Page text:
If you’re looking to use base paint without tint on your walls, it’s helpful to learn just what a base coat of paint is and what kind of results you can expect from paint bases.
The fact is, base paint without tint doesn’t work quite the same as tinted paints, even if you’re hoping to oil paint your room pure white.
In this guide, you’ll learn what tinted paints are used for, the different types of paint bases available, how to paint with untinted bases—and why you might decide to go the tinted paint bases route after all.
Simply put, yes: you can apply base paint without tint or untinted light base paint—but you probably shouldn’t.
Remember that base paints are basically incomplete paints; they were created specifically to take colorant, at which point they’re ready to use.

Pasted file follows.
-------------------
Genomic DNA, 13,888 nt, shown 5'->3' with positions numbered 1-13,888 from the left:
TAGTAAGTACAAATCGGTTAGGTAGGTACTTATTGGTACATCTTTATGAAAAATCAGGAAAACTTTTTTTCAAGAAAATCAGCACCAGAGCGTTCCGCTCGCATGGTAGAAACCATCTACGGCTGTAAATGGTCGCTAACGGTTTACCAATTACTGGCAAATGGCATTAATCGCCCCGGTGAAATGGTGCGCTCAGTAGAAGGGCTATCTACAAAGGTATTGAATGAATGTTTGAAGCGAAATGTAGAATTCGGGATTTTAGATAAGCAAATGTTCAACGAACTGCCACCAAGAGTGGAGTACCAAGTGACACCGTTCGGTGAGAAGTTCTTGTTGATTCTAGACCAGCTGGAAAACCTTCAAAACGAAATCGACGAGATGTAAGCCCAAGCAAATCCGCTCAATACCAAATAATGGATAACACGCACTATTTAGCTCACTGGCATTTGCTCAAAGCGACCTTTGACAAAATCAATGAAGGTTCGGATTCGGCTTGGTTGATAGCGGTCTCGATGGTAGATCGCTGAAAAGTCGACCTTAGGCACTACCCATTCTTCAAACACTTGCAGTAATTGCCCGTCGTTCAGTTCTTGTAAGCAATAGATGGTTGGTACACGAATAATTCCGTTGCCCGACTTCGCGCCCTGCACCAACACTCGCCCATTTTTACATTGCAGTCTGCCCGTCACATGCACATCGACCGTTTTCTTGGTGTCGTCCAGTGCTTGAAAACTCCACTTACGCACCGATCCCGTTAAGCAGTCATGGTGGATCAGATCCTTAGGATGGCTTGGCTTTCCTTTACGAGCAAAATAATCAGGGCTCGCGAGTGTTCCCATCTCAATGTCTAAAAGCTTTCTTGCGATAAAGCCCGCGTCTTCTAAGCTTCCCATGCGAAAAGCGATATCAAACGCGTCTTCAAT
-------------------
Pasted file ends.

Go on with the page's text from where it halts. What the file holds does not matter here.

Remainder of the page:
Painting with a base paint without tint means you’re rolling, brushing, or spraying on a less-than-ideal ratio of clear components to basic neutral pigments.
The result you’ll get depends on what kind of base paint without tint you’ve used. A Base 1, which has the most white pigments of any base, might look fine—a basic paint white shade—but could also leave the previous paint color peeking through. Base paint without tint won’t cover it much at all, since most of it will be clear.
The best scenario to successfully paint a wall with untinted deep base paint would be a Base 1 applied to a white wall, or perhaps over a very light base pastel. Coverage still won’t be optimal, but it’ll get the job done.
What Is a Base Paint & What Is It Used For?
A base paint is a paint without tint color pigment added or too little tint color. Instead, they have varying levels of white pigment.